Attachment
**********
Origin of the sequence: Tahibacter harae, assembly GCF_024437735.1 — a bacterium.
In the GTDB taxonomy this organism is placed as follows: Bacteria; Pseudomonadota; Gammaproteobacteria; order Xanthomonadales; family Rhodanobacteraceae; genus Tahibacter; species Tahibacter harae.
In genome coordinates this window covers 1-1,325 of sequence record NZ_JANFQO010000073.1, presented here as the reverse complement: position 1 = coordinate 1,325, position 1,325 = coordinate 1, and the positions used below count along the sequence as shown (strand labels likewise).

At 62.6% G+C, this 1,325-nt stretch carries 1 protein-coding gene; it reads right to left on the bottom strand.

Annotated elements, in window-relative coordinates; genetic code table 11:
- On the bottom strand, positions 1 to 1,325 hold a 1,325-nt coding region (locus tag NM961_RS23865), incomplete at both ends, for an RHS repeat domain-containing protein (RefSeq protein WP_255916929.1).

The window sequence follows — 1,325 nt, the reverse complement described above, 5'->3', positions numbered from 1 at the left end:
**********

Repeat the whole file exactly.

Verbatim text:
Origin of the sequence: Tahibacter harae, assembly GCF_024437735.1 — a bacterium.
In the GTDB taxonomy this organism is placed as follows: Bacteria; Pseudomonadota; Gammaproteobacteria; order Xanthomonadales; family Rhodanobacteraceae; genus Tahibacter; species Tahibacter harae.
In genome coordinates this window covers 1-1,325 of sequence record NZ_JANFQO010000073.1, presented here as the reverse complement: position 1 = coordinate 1,325, position 1,325 = coordinate 1, and the positions used below count along the sequence as shown (strand labels likewise).

At 62.6% G+C, this 1,325-nt stretch carries 1 protein-coding gene; it reads right to left on the bottom strand.

Annotated elements, in window-relative coordinates; genetic code table 11:
- On the bottom strand, positions 1 to 1,325 hold a 1,325-nt coding region (locus tag NM961_RS23865), incomplete at both ends, for an RHS repeat domain-containing protein (RefSeq protein WP_255916929.1).

The window sequence follows — 1,325 nt, the reverse complement described above, 5'->3', positions numbered from 1 at the left end: